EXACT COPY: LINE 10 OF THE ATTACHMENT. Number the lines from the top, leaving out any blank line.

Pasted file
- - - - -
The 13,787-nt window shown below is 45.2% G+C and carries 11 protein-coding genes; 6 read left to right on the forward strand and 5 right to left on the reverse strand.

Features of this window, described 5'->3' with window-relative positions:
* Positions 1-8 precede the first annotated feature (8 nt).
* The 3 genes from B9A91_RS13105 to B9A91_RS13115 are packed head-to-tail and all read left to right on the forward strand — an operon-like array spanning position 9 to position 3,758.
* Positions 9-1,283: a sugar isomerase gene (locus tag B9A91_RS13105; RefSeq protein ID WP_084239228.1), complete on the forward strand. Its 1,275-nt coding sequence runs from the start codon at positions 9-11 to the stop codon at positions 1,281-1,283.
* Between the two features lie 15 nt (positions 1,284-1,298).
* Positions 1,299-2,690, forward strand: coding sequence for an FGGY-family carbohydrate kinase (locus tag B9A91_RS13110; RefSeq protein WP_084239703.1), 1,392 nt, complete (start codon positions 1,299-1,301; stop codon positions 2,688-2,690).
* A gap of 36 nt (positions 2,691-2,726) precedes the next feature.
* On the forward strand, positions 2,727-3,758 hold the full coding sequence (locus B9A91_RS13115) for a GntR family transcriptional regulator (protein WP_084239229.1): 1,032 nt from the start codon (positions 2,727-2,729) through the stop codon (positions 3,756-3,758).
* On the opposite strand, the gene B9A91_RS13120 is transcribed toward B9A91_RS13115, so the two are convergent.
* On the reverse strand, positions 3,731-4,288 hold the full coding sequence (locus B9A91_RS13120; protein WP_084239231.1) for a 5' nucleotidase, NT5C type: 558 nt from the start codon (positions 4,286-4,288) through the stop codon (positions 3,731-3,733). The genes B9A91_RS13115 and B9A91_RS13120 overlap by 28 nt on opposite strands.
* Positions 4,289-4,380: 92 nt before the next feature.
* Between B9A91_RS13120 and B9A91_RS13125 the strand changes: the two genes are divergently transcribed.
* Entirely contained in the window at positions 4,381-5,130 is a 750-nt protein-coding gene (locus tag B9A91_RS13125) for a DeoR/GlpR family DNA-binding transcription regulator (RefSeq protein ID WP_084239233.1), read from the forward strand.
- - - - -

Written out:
* On the opposite strand, the gene B9A91_RS13120 is transcribed toward B9A91_RS13115, so the two are convergent.